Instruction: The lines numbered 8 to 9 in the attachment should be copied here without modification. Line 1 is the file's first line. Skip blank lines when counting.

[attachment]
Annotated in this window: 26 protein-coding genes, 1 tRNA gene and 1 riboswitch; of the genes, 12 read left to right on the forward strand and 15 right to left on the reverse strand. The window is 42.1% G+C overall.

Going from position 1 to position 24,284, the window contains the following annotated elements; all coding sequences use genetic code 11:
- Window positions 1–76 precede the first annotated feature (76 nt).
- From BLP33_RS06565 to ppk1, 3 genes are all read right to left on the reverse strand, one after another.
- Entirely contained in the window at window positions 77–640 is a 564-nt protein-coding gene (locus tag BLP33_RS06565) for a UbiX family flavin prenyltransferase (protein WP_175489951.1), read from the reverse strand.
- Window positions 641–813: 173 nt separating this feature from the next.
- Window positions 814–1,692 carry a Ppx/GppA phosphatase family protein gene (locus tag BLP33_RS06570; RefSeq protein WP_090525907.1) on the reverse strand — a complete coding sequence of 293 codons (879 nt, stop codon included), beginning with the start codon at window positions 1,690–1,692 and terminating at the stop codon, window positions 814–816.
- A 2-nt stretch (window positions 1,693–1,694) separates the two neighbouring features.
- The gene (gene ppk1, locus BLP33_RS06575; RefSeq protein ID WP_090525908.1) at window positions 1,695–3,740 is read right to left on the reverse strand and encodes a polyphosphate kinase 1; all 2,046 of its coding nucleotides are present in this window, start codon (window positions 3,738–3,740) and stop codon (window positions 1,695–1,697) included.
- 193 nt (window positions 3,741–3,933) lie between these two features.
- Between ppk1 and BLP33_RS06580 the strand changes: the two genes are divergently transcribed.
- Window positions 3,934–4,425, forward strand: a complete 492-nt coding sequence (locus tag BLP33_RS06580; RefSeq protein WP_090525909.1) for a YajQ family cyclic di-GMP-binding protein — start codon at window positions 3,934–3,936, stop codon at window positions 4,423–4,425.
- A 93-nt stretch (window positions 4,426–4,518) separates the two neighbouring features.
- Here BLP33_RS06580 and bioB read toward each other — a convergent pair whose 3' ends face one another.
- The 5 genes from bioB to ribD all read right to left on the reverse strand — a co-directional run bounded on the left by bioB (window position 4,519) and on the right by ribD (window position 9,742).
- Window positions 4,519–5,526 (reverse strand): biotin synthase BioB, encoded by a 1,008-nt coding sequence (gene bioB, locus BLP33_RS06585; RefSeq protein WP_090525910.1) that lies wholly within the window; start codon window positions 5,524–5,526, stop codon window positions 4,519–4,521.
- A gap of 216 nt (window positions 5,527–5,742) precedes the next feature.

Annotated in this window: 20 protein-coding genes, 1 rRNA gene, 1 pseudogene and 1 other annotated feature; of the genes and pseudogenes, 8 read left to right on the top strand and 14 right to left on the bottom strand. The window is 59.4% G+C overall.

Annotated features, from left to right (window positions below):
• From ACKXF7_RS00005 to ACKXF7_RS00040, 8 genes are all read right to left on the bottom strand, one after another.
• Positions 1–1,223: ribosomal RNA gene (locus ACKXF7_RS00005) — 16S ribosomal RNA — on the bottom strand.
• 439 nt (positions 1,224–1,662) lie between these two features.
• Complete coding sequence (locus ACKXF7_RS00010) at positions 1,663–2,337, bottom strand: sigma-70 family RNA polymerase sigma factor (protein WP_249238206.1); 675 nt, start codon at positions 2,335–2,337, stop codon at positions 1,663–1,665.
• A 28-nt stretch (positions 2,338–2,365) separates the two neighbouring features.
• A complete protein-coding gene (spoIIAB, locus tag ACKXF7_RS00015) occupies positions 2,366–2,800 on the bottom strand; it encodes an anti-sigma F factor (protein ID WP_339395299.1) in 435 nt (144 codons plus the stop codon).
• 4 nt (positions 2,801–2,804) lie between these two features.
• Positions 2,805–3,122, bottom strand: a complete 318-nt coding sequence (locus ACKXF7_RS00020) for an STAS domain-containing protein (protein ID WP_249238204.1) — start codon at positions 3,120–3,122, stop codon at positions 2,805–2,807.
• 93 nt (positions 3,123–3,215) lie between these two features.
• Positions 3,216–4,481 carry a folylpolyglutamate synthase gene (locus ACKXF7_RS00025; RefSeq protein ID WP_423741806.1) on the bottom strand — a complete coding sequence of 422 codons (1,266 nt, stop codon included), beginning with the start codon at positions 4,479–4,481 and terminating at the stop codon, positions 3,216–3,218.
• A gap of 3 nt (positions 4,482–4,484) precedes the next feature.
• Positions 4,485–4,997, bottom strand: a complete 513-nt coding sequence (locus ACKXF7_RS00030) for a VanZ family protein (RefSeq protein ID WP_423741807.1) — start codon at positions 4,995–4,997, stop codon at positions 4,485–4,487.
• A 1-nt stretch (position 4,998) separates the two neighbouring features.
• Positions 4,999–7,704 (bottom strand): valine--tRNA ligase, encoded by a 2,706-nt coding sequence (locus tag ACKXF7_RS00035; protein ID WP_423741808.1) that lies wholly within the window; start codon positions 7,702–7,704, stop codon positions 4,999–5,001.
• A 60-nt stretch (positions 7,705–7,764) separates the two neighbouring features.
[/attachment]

- A 2-nt stretch (window positions 1,693–1,694) separates the two neighbouring features.
- The gene (gene ppk1, locus BLP33_RS06575; RefSeq protein ID WP_090525908.1) at window positions 1,695–3,740 is read right to left on the reverse strand and encodes a polyphosphate kinase 1; all 2,046 of its coding nucleotides are present in this window, start codon (window positions 3,738–3,740) and stop codon (window positions 1,695–1,697) included.